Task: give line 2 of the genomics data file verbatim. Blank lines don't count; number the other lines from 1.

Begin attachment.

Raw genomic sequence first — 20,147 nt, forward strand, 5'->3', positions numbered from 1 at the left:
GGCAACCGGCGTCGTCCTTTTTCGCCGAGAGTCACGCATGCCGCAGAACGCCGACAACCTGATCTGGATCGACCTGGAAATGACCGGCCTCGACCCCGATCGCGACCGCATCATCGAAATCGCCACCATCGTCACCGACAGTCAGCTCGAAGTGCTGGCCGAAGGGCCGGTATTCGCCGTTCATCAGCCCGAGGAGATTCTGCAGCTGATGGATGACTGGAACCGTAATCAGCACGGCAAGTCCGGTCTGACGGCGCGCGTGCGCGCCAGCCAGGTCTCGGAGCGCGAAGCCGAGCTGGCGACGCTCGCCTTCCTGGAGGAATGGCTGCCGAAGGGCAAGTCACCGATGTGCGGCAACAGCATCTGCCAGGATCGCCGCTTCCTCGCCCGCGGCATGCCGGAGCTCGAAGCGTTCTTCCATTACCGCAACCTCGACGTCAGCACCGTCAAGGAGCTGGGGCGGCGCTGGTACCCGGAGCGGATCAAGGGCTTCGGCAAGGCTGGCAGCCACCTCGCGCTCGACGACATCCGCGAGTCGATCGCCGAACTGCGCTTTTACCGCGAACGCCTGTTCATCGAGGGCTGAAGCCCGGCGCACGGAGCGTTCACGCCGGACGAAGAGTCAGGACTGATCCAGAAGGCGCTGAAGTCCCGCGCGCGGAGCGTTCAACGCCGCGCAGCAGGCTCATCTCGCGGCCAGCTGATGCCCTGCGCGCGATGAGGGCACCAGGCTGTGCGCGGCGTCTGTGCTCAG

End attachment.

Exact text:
GGCAACCGGCGTCGTCCTTTTTCGCCGAGAGTCACGCATGCCGCAGAACGCCGACAACCTGATCTGGATCGACCTGGAAATGACCGGCCTCGACCCCGATCGCGACCGCATCATCGAAATCGCCACCATCGTCACCGACAGTCAGCTCGAAGTGCTGGCCGAAGGGCCGGTATTCGCCGTTCATCAGCCCGAGGAGATTCTGCAGCTGATGGATGACTGGAACCGTAATCAGCACGGCAAGTCCGGTCTGACGGCGCGCGTGCGCGCCAGCCAGGTCTCGGAGCGCGAAGCCGAGCTGGCGACGCTCGCCTTCCTGGAGGAATGGCTGCCGAAGGGCAAGTCACCGATGTGCGGCAACAGCATCTGCCAGGATCGCCGCTTCCTCGCCCGCGGCATGCCGGAGCTCGAAGCGTTCTTCCATTACCGCAACCTCGACGTCAGCACCGTCAAGGAGCTGGGGCGGCGCTGGTACCCGGAGCGGATCAAGGGCTTCGGCAAGGCTGGCAGCCACCTCGCGCTCGACGACATCCGCGAGTCGATCGCCGAACTGCGCTTTTACCGCGAACGCCTGTTCATCGAGGGCTGAAGCCCGGCGCACGGAGCGTTCACGCCGGACGAAGAGTCAGGACTGATCCAGAAGGCGCTGAAGTCCCGCGCGCGGAGCGTTCAACGCCGCGCAGCAGGCTCATCTCGCGGCCAGCTGATGCCCTGCGCGCGATGAGGGCACCAGGCTGTGCGCGGCGTCTGTGCTCAG